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Stuart Johnson, Deseret News
The Brian Head Fire, pictured Friday, June 23, 2017. Improved weather conditions allowed crews to gain a little ground on the Brian Head Fire on Sunday, currently the largest wildfire in the nation.

BRIAN HEAD, Iron County — Improved weather conditions allowed crews to gain a little ground on the Brian Head Fire Sunday, currently the largest wildfire in the nation.

Incident Commander Tim Roide described Sunday as, “a good day for firefighters, who were able to have success securing areas of particular concern, including the many structures affected by the Brian Head Fire," according to the evening briefing from fire officials released Sunday night.

However, another red-flag warning was expected Monday as wind from the southwest was expected to pick up and a slight chance of a thunderstorm was in the forecast. To counter that, a bulldozer fireline was created across Horse Valley on Sunday, and air tankers dropped retardant immediately adjacent to the dozer line.

"(On Monday), crews will continue to secure the southern perimeter of the fire to slow its progression toward Mammoth Creek," according to fire officials.

The Brian Head Fire remained at 42,800 acres Sunday night, but the fire was considered 10 percent contained, a slight increase from Sunday morning, according to fire officials.

A Type 1 Incident Management Team that was scheduled to take over control of firefighting operations on the wildfire's eastern half starting Sunday will take control Monday morning. According to the National Park Service, a Type 1 team typically has the most training and experience in fighting wildfires.

"The two teams will work together to protect the values at risk and coordinate the full suppression of the fire. The Type 2 team will remain in Parowan, and the Type 1 team will be based at the Triple C Arena in Panguitch," according to a prepared statement by the Brian Head Fire Information Team.

Saturday afternoon and evening, crews battles hot spots south of state Route 143 near Mammoth Creek and Prince Mountain caused by wind-blown embers.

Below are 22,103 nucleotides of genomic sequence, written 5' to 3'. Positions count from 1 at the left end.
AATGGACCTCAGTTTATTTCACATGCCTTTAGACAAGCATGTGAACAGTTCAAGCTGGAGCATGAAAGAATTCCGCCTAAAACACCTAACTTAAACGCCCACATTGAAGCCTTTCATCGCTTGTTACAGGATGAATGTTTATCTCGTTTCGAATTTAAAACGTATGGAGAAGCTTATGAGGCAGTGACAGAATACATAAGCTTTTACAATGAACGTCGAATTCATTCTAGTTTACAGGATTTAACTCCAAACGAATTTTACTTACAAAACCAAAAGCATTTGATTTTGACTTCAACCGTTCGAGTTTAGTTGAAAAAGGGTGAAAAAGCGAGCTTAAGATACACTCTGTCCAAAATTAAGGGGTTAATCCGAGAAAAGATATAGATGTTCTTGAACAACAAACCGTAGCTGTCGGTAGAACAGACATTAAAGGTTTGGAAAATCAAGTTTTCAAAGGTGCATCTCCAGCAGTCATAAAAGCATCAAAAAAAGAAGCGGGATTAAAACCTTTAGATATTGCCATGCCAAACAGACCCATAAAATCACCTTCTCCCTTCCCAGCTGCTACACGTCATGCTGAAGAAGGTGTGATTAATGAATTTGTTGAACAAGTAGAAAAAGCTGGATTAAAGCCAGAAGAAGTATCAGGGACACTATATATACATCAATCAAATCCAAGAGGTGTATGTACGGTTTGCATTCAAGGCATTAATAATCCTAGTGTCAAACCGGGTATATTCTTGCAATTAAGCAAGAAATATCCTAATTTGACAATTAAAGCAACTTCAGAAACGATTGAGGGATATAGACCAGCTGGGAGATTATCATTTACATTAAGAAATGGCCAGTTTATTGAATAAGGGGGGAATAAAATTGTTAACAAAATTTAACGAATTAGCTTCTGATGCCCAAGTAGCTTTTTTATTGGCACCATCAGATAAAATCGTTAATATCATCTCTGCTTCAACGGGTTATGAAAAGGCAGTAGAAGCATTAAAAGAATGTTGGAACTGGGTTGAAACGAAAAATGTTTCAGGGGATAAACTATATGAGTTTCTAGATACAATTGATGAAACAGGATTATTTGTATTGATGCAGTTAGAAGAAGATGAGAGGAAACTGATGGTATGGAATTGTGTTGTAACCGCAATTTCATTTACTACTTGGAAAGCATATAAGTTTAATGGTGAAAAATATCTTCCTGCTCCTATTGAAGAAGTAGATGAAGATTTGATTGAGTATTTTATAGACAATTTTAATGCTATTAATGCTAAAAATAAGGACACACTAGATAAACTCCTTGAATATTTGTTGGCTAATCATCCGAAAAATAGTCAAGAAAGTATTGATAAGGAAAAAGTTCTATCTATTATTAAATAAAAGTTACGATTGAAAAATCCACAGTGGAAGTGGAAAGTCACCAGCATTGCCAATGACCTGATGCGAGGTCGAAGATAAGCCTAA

Ten towns remained evacuated Sunday morning: Panguitch Lake, Horse Valley, Beaver Dam, Castle Valley, Blue Springs, Rainbow Meadows, Mammoth Creek, Dry Lakes, Second Left Hand Canyon and Brian Head, amounting to about 750 people. Thirteen homes and eight outbuildings have been destroyed as of Sunday.

The American Red Cross continued Sunday to operate a shelter for displaced residents at Panguitch High School located at 390 E. 100 South, and has set up operation to help with other needs at in at the library.

A total of 36 crews, 49 engines, 11 helicopters equaling 1,140 personnel continued to work the fire. Thee fire was started by a cabin owner on June 17 using a torch to burn weeds.

Other fires

Alpine Fire: The blaze started Saturday at the mouth of American Fork Canyon. The canyon and Timpanogos Cave was scheduled to remained closed through Sunday afternoon. Officials say the he fire, which was started by a campfire that got away, burned about 300 acres.

Shepard Fire: A fire near the border of Farmington and Fruit Heights that started Friday evening and burned about 130 acres was declared 100 percent contained Sunday afternoon.

Pony Fire: A new fire also started Sunday afternoon in Tooele County near Erickson Pass. It burned about 19 acres.

Beaver Canyon Fire: The fire near Strawberry Reservoir burned about 43 acres and was 25 percent contained Sunday evening. Fire officials noted that "multiple structures" were saved due to firefighting efforts.

Cedar Fort Fire: A small fire broke out 2 miles south of Cedar Fort on Sunday. The fire was expected to be fully contained by Sunday night.

Soldier Hollow Fire: The fire that started Friday afternoon due to an ATV crash near Midway and forced the closure of Cascade Springs was 100 percent contained by Sunday evening. But crews are expected to remain at the site for several days putting out hot spots.